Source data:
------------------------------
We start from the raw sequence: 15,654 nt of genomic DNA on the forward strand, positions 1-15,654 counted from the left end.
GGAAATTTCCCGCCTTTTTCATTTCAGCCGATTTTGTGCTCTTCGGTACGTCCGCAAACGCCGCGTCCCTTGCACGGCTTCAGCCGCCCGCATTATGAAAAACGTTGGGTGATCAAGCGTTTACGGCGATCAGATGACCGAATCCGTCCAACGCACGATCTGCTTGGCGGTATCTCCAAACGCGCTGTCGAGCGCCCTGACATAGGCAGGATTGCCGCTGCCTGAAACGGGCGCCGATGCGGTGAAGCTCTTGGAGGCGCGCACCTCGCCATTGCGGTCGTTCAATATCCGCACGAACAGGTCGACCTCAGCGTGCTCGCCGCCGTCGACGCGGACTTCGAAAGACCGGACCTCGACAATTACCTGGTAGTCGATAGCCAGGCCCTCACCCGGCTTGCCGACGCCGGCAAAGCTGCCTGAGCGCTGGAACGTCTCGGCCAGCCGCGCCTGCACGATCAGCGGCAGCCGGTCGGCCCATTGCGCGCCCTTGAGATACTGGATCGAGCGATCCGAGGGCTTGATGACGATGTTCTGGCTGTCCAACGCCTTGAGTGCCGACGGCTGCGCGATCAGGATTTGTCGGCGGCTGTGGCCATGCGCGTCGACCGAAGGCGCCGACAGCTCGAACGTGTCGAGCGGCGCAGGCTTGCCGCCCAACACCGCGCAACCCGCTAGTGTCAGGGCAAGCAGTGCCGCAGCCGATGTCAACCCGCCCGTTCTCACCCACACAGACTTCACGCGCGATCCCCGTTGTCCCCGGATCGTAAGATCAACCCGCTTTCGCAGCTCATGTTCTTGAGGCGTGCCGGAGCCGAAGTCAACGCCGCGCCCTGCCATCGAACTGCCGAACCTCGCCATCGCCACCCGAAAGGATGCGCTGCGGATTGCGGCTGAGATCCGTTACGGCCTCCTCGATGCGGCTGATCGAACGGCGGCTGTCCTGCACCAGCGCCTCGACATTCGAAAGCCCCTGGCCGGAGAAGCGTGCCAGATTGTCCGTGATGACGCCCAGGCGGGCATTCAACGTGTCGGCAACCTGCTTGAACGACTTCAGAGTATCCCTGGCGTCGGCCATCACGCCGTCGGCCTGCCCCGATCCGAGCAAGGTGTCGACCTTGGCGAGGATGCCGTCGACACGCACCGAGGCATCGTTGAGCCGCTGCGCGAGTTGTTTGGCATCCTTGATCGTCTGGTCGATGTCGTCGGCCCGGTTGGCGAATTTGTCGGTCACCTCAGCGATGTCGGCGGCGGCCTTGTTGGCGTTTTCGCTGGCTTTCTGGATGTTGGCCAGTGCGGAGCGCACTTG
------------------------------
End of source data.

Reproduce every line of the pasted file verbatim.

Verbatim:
We start from the raw sequence: 15,654 nt of genomic DNA on the forward strand, positions 1-15,654 counted from the left end.
GGAAATTTCCCGCCTTTTTCATTTCAGCCGATTTTGTGCTCTTCGGTACGTCCGCAAACGCCGCGTCCCTTGCACGGCTTCAGCCGCCCGCATTATGAAAAACGTTGGGTGATCAAGCGTTTACGGCGATCAGATGACCGAATCCGTCCAACGCACGATCTGCTTGGCGGTATCTCCAAACGCGCTGTCGAGCGCCCTGACATAGGCAGGATTGCCGCTGCCTGAAACGGGCGCCGATGCGGTGAAGCTCTTGGAGGCGCGCACCTCGCCATTGCGGTCGTTCAATATCCGCACGAACAGGTCGACCTCAGCGTGCTCGCCGCCGTCGACGCGGACTTCGAAAGACCGGACCTCGACAATTACCTGGTAGTCGATAGCCAGGCCCTCACCCGGCTTGCCGACGCCGGCAAAGCTGCCTGAGCGCTGGAACGTCTCGGCCAGCCGCGCCTGCACGATCAGCGGCAGCCGGTCGGCCCATTGCGCGCCCTTGAGATACTGGATCGAGCGATCCGAGGGCTTGATGACGATGTTCTGGCTGTCCAACGCCTTGAGTGCCGACGGCTGCGCGATCAGGATTTGTCGGCGGCTGTGGCCATGCGCGTCGACCGAAGGCGCCGACAGCTCGAACGTGTCGAGCGGCGCAGGCTTGCCGCCCAACACCGCGCAACCCGCTAGTGTCAGGGCAAGCAGTGCCGCAGCCGATGTCAACCCGCCCGTTCTCACCCACACAGACTTCACGCGCGATCCCCGTTGTCCCCGGATCGTAAGATCAACCCGCTTTCGCAGCTCATGTTCTTGAGGCGTGCCGGAGCCGAAGTCAACGCCGCGCCCTGCCATCGAACTGCCGAACCTCGCCATCGCCACCCGAAAGGATGCGCTGCGGATTGCGGCTGAGATCCGTTACGGCCTCCTCGATGCGGCTGATCGAACGGCGGCTGTCCTGCACCAGCGCCTCGACATTCGAAAGCCCCTGGCCGGAGAAGCGTGCCAGATTGTCCGTGATGACGCCCAGGCGGGCATTCAACGTGTCGGCAACCTGCTTGAACGACTTCAGAGTATCCCTGGCGTCGGCCATCACGCCGTCGGCCTGCCCCGATCCGAGCAAGGTGTCGACCTTGGCGAGGATGCCGTCGACACGCACCGAGGCATCGTTGAGCCGCTGCGCGAGTTGTTTGGCATCCTTGATCGTCTGGTCGATGTCGTCGGCCCGGTTGGCGAATTTGTCGGTCACCTCAGCGATGTCGGCGGCGGCCTTGTTGGCGTTTTCGCTGGCTTTCTGGATGTTGGCCAGTGCGGAGCGCACTTG